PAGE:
The World Bank says Malawi’s level of debt is ‘dramatically’ increasing, observing that the cost of debt servicing is now close to those recorded before debt relief granted to Malawi in 2006.
However, the World Bank position runs counter to sentiments director of debt and aid management in the Ministry of Finance, Economic Planning and Development, Peter Simbani recently expressed to Business News that government is borrowing within debt sustainability levels.
The total value of public and publicly-guaranteed debt has increased from a value of $1.56 billion in 2012—equivalent to 49.7 percent of gross domestic product [GDP]—to an estimated $2.59 billion at the end of 2014 or equivalent to 69.6 percent of GDP, World Bank says.
But social commentator and public finance expert Billy Banda, who is also executive director of Malawi Watch, on Monday said in the current hostile economic situation, it is likely that government will continue to borrow more from both domestic and external sources to cushion the provision of key social services.
In recent years, the increase in the level of Malawi’s debt has been predominantly driven by huge domestic borrowing to make up for external financing shortfalls due to the continued suspension of budget support by donors in October 2013, angered by the plunder of public funds later called Cashgate.
“Malawi is now spending the equivalent of 5.3 percent of GDP on debt service, one the highest levels in the region,” says World Bank in its biannual publication Malawi Economic Monitor.
Conventional estimates of GDP put the size of Malawi’s economy at $4.3 billion (about K2.6 trillion) based on the current exchange rate.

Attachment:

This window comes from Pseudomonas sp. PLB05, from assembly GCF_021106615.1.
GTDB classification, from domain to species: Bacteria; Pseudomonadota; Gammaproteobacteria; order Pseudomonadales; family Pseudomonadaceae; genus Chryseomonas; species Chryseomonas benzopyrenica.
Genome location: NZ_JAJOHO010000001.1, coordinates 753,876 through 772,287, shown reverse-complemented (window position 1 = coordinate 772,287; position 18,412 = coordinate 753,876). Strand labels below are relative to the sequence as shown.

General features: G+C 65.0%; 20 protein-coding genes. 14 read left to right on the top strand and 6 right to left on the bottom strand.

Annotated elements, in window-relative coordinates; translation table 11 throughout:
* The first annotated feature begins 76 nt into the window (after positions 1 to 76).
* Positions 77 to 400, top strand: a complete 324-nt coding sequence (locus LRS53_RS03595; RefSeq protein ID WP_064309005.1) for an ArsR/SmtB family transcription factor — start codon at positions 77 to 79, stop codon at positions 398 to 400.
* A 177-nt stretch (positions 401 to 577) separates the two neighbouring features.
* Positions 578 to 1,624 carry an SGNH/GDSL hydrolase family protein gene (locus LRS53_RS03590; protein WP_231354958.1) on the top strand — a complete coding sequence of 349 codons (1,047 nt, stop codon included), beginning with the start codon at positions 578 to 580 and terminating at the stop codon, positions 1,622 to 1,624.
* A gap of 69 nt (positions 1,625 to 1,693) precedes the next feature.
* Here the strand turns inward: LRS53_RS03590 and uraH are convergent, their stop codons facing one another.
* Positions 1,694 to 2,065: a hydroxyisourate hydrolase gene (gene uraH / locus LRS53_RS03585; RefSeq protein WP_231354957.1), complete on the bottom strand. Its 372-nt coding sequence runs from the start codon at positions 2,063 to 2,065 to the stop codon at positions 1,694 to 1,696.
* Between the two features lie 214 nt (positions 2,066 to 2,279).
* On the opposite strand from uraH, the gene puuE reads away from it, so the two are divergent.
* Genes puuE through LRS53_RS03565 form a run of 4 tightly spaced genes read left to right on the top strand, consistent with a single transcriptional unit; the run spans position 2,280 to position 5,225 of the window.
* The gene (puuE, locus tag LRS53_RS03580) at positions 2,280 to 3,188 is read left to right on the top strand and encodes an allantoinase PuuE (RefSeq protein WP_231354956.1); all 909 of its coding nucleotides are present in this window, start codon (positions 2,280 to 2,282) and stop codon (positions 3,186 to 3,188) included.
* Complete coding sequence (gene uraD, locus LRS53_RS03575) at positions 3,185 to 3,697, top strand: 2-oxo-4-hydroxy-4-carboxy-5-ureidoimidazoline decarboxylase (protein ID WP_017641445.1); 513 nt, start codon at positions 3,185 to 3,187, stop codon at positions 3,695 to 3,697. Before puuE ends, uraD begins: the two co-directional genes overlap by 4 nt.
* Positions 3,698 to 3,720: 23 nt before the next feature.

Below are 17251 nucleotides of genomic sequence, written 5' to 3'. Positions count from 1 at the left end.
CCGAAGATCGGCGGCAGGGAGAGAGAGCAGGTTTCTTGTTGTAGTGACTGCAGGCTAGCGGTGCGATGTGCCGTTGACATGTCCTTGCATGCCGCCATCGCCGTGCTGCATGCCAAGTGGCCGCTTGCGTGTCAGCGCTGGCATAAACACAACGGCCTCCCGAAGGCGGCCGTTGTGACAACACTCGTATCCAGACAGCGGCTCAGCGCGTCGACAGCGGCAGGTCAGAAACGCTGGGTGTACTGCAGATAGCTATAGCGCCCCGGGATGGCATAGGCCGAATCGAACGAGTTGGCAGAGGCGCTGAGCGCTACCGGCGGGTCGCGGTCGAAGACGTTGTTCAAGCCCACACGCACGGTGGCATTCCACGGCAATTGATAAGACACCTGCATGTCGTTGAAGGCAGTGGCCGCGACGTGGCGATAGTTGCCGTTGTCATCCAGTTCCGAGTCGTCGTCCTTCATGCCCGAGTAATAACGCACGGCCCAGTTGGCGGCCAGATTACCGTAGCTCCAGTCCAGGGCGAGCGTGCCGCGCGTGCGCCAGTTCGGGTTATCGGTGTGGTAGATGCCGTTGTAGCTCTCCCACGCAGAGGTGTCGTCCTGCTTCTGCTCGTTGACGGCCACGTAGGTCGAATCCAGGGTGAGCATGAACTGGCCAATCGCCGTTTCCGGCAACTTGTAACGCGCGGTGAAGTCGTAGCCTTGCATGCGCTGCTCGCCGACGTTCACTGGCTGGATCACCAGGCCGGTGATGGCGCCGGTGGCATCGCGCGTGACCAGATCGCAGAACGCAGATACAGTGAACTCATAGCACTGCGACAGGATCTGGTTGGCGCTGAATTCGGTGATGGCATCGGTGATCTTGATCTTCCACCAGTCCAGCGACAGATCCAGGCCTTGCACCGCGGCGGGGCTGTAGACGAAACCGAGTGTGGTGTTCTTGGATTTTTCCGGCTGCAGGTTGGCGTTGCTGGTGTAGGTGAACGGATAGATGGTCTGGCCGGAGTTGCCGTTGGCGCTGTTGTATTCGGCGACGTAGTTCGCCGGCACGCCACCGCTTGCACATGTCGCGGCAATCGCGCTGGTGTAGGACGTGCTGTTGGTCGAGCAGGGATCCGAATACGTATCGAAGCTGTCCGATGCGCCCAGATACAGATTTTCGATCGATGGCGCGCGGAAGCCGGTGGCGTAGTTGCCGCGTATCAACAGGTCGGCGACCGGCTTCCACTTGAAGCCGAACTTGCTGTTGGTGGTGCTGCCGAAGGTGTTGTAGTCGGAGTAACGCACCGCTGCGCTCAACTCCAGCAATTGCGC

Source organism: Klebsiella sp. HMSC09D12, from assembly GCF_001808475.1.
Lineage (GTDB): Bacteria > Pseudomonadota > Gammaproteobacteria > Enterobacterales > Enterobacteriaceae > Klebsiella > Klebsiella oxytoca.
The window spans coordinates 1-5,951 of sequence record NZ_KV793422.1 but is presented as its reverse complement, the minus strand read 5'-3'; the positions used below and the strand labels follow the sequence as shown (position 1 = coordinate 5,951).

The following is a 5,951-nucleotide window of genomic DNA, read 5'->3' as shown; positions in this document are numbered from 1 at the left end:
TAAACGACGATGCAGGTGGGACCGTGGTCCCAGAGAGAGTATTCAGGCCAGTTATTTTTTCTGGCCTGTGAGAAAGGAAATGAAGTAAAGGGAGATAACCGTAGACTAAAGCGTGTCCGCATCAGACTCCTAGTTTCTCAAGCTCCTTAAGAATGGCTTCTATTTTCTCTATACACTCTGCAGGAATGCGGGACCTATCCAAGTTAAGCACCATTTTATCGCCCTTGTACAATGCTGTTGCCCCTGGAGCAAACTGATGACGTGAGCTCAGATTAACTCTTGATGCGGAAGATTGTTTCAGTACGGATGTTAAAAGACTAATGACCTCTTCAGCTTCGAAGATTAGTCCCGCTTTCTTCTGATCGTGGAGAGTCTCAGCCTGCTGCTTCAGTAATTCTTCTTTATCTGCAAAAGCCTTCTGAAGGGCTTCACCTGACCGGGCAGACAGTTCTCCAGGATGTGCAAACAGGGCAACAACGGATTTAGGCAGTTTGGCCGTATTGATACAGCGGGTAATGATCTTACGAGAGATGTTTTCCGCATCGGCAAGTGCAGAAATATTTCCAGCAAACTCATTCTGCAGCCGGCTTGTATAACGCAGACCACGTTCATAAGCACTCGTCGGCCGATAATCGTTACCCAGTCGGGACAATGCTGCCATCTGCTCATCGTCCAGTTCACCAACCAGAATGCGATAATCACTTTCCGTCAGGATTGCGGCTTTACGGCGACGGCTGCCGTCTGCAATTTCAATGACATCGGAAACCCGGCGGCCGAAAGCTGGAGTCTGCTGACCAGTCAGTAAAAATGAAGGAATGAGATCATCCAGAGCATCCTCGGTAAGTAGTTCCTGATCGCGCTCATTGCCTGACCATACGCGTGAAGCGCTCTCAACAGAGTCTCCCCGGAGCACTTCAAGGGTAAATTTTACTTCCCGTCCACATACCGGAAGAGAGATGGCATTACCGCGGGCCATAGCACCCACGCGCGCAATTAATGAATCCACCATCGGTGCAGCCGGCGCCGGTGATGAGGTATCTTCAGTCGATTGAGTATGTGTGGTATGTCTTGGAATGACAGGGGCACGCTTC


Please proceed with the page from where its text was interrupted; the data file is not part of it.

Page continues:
Roughly, calculations show that government is spending an average of K140 billion (about $233 million) yearly in servicing national debt.
By the end of June this year, figures show that public debt hit K1.25 trillion—with K829 billion being external debt and K425 billion being domestic debt—representing about 40 percent of GDP.
The 2015/16 National Budget makes a provision for the doubling of domestic borrowing, from the equivalent of approximately 1.1 percent of GDP in the initial framework to 2.2 percent of GDP in the approved budget, according to the Bretton Woods institution.
But while Treasury has said government is not borrowing too much, the bank assesses that almost all of the fiscal space made available as a result of the 2006 debt relief that Malawi received under the Highly Indebted Poor Countries (Hipc) initiative has now been eroded.
“With debt levels rising dramatically, a persistently high rate of inflation, a large fiscal gap, high lending rates and recurring public finance management challenges, the government has very little available fiscal space,” the World Bank observes.
By the end of the 2014/15 fiscal year, World Bank said government had borrowed four times the amount approved in the budget estimates
The bank said with expenditures growing at a more rapid than expected rate, domestic revenue collection below targets, and with foreign financing falling short of expectations, Malawi will continually be under pressure to increase domestic borrowing and to accumulate additional arrears.
In the 2015/16 financial year, Finance Minister Goodall Gondwe is planning to reduce the domestic debt stock further from 15.9 percent to 14.5 percent of GDP in 2015/16 financial year. The internationally accepted ratio is 12.5 percent of GDP. n